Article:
Nestled in the Himalayan Mountains lies the small, landlocked country of Bhutan, where the national language is Dzongkha. With around 250,000 speakers, Dzongkha is not one of the most widely spoken languages in the world. Dzongkha is the official language of Bhutan and is also spoken in India, primarily in the neighboring state of Sikkim. Dzongkha is the mother tongue of the majority of the population in western Bhutan. Apart from Dzongkha, at least 18 other languages are spoken in Bhutan, but there is no absolute majority language.
Dzongkha is a South Tibetic language closely related to Sikkimese and partially intelligible with other Bhutanese languages and Tibetan. The writing system employed to transcribe Dzongkha, which is the Tibetan script, includes 30 fundamental letters, also referred to as “radicals,” to represent consonant sounds. The word “dzong” refers to fortress-like structures that are scattered throughout Bhutan, and the word “kha” means language. The name Dzongkha therefore translates to “the language of the fortresses,” reflecting the importance of these structures in Bhutanese culture and society.
Dzongkha has been used by Bhutan’s royal court, military elite, educated class, and government since the 12th century. It was officially recognized as the national language in 1961 and is now used as a lingua franca throughout the country. Hindi was initially used as the medium of instruction in government schools, but Chöke (classic Tibetan) remained the language of instruction in monasteries. As more schools opened, English and Chöke were also taught alongside Hindi. Dzongkha replaced Hindi as the medium of instruction and efforts were made to bring the written language closer to the spoken language. In 1971, the Dzongkha Division of the Education Department was created to develop teaching materials in Dzongkha, and a committee was formed in 1986 to promote and provide spelling advice. This committee was later merged with the Dzongkha Division to produce high-quality textbooks. The commission now coordinates linguistic research and has the authority to introduce new words and change spelling. Roman Dzongkha, a system for phonological romanization of Dzongkha, was developed and accepted as the standard system in 1991.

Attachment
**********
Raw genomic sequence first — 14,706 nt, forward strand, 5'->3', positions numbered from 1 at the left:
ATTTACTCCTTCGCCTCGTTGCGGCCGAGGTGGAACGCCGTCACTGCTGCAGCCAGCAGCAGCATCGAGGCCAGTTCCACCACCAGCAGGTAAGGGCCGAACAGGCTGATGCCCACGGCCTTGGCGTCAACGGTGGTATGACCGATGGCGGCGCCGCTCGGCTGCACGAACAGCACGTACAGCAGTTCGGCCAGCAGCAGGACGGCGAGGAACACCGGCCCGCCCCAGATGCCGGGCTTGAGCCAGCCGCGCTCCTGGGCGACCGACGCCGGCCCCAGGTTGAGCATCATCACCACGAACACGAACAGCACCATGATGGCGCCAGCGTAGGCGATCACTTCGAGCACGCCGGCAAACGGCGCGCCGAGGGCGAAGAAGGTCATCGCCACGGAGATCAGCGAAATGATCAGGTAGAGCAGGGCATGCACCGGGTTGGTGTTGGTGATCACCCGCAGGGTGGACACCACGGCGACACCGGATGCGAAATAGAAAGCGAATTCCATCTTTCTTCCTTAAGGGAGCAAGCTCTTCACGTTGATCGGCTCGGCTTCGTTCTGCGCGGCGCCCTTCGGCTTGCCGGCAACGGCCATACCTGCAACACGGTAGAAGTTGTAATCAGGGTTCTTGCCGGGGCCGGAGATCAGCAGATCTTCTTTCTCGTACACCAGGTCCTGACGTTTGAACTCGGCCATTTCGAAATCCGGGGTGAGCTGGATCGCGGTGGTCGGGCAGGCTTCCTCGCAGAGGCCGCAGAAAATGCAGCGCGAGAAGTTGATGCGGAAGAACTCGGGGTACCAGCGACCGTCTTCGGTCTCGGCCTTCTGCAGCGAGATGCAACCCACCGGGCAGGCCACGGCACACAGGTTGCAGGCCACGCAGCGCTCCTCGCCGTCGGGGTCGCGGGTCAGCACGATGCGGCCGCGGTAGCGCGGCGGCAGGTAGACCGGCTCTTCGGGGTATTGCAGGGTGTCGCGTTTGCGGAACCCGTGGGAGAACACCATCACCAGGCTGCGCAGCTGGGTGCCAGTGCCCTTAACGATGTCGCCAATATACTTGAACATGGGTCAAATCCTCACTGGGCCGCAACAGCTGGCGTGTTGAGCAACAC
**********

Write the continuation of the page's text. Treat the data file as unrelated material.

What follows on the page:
The spelling and actual pronunciation of Dzongkha often do not match because the writing system is very conservative while the pronunciation has changed. To address this issue, George van Driem created a system for phonological romanization of Dzongkha called Roman Dzongkha, which was introduced as the official standard in 1991. It shows the accurate pronunciation rather than a transliteration, which can result in significant differences.
Dzongkha distinguishes between singular and plural, but the plural does not function like in English: the plural marker in Dzongkha is not obligatory even when indicating a plural. The Dzongkha plural suffix is used more to emphasize that there are many.
Another notable feature of Dzongkha is its extensive system of honorifics, which is used to show respect and deference to others. There are different levels of honorifics, depending on the status and relationship of the speaker and the person being addressed. This system can be quite complex and difficult to master, even for native speakers.